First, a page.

How To Sing Harmony – Discover How To Start Singing Harmony
Have you ever tried singing harmonies with someone or along with the radio and it…well, just didn’t come out quite right? In this article I’m going to give you the tools you need in order to start learning how to sing harmony. You will learn the following three things in this article…
- How singing harmony can become a career
- What harmony notes are based on
- How to Sing Harmony
You can sing harmony with someone whether you have the voice to be a lead singer or not, but if you want to be a singing but don’t necessarily have a voice that cuts through, or is particular unique or has a ton of power, then you might want to consider singing harmony as a career. There is no shame in this, and it could be a way to open up a ton of opportunities that might not otherwise be there. Having a voice that doesn’t cut through is actually a good thing when it comes to singing harmonies, because it will complement the lead vocal rather than overshadowing it. If you want to find a place for your voice, this could be it.
Now, I realize that you, like most others, would probably rather be a lead singer, but would also like to learn how to sing harmony. So, this could be an option while you are learning to improve your voice, as well.
How To Sing Harmony – Picking Out The Harmony
Okay, let’s talk about how to pick out and sing harmony. The lead vocal will be singing the melody, which is a sequence of notes that are based on the chord that is playing on the guitar, piano or whatever. The harmony comes from the notes that are in the cord that are not in the melody. The cord is based on what is called a triad, triad because it’s three notes. And those notes are Do Re Me Fa So La Te Do. So the triad (three) notes that make up the chord are the Do, the Me and the So. Those main three notes makes up the main notes for the chord and the main chord for the song.
So, I know that might be a little confusing but stick with me here for a minute. If you play the chord on any instrument, you have all the other notes in that chord that are options for you to sing along with the main melody, and they will all work as harmony notes.
Here Is A Great Program For Learning How To Sing Harmony
This is another great program by Brett Manning and a bunch of grammy award winning artists. It is a step-by-step program that teaches you how to find and sing harmony like a pro. It includes a DVD and 4 CDs…it’s really the best program out there for learning how to master harmony.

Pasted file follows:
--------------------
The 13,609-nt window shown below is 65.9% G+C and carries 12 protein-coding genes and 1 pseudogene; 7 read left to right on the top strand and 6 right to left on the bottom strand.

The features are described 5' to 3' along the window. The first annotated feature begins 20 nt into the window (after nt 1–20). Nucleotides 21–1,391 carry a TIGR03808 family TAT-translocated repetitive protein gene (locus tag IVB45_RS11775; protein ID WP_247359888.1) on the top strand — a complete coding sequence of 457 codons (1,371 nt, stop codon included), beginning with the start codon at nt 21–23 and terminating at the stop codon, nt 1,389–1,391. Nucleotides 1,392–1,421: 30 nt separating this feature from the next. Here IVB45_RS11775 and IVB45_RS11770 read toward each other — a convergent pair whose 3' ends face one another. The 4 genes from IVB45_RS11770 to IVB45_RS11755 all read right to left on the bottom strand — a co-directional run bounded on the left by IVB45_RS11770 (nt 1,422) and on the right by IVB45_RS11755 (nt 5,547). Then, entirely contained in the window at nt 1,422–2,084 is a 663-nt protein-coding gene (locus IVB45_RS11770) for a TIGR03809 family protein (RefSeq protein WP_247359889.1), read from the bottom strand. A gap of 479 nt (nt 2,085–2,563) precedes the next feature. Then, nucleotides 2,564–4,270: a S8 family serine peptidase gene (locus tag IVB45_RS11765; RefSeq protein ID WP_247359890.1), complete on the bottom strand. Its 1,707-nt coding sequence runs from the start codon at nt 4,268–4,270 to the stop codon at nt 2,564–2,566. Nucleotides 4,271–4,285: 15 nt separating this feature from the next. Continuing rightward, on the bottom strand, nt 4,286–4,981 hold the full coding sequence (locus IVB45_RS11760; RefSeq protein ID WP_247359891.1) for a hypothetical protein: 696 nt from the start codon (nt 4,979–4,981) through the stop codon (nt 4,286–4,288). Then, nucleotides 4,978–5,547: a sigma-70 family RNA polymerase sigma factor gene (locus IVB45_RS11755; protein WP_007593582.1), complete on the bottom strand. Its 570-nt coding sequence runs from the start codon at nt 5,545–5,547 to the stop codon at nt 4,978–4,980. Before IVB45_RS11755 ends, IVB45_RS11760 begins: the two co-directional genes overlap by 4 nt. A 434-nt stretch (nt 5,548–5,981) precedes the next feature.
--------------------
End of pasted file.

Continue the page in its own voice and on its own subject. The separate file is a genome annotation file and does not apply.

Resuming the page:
As the melody changes notes, you can change the note along with it and follow with the harmony note that ascends in the same direction. And you don’t necessarily need to follow along and change that notes in the same direction. That’s the cool thing about harmonies is that you have a lot of freedom with when to sing which notes. As long as the notes are within the cord, you can really sing whichever ones you want along with any of the melody notes.
Now, while that is true, some definitely sound better than others, so you can try a few different ones and see which notes sound the best in each given phrase or section. And, you can even sing some notes outside of the chord that will fit and give it a different kind of sound. Now, it’s best to wait until you have some degree of comfort with the notes inside of the chord first. But I just wanted to give you an idea of the kind of freedom that you have when it comes to singing harmony.
Now a lot of that is the technical way to finding and singing harmonies and know where they come from, which is great for the more techie readers or those who already play an instrument. But you may be more of a pick it up by ear type person, someone who just kind of stumbles into it and picks it up along the way. So, now that you have some of the technical background, maybe you can experiment with it now with a little more understanding.
That’s kind of how it was for me. At first I just listened along to songs that had harmony singers singing loudly enough to the melody that I could pick them out and hear them clearly. Then I would just sing along with the harmonies, trying to block out the melody from my ear, which is often the difficult part at first. I kept flipping over and singing the melody line. But after a while I began to be able to hear the melody, block it out enough and make my voice follow along to the harmony notes.
From there I tried adding my own harmonies to lead melodies, very simple ones at first. I had a little success at first, but the more I experimented with it, the more I got it. And then one day it just clicked, and it became easy. I just started hearing the harmony notes and being able to sing them intuitively. But it took that experimentation period for me to get there.
The best way to go about trying all this out is to take a song one phrase or sentence at a time rather than trying to do a whole song. In fact, you would be better off just taking one or two words at a time and going from there. Keep trying, and you will get it. Don’t give up!